The trial will be a randomized double-blind placebo-controlled study that is expected to enroll about 160 subjects. Many of the participants will have stage 3 or 4 kidney disease and are at higher risk for developing more serious illness.
The trial will randomize outpatients in a 1:1 ratio for four weeks of treatment with rayaldee or placebo, with another two weeks of follow-up.
One primary endpoint of the trial is the time to resolution of a patient's coronavirus symptoms.
Secondary endpoints for the trial include incidence of emergency-room or urgent-care visits, oxygen saturation below 94%, need for and duration of hospitalizations, requirement for ventilators, mortality rate, and severity and duration of illness evidenced by quality-of-life measures.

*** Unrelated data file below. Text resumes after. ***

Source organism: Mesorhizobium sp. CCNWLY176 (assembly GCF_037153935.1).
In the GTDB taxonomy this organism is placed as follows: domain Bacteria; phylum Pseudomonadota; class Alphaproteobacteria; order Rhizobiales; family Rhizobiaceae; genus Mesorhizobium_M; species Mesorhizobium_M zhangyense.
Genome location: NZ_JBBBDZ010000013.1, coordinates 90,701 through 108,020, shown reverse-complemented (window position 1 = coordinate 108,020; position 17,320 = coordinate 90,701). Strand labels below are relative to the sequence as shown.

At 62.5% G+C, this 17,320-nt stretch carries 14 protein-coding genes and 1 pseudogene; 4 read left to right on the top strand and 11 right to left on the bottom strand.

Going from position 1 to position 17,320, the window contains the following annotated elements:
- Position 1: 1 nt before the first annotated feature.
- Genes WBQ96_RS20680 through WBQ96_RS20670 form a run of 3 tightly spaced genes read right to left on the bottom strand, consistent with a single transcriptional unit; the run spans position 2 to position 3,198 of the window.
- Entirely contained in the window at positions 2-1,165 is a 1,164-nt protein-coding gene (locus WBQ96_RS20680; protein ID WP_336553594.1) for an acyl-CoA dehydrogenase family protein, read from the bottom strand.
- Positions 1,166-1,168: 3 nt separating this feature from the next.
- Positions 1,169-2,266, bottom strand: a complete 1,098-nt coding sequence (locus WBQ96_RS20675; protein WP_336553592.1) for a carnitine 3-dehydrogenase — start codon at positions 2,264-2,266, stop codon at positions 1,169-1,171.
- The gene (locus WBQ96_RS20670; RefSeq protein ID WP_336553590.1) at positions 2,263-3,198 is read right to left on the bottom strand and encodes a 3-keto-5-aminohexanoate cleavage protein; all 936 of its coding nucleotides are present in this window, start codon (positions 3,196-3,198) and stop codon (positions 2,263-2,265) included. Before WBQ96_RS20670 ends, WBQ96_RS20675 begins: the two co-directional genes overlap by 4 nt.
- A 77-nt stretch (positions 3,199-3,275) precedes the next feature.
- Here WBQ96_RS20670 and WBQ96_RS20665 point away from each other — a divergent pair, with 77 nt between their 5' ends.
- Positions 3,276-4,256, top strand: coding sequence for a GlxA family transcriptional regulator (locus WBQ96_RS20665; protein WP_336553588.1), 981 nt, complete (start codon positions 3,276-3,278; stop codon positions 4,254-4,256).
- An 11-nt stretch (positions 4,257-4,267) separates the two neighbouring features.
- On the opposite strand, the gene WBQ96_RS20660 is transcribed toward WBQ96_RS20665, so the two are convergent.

Over the weekend, Pfizer’s chief executive, Albert Bourla, said that the New York health-care giant could start to distribute its coronavirus vaccine to Americans before year-end if the vaccine is found to be safe and effective.
The company expects to have enough data from its late-stage vaccine trial for the Food and Drug Administration at the end of October.
Bourla spoke to CBS’s “Face the Nation” over the weekend.
If Pfizer's drug is cleared by the FDA, the company is prepared to distribute “hundreds of thousands of doses.”
Opko shares at last check were 6% higher at $3.36.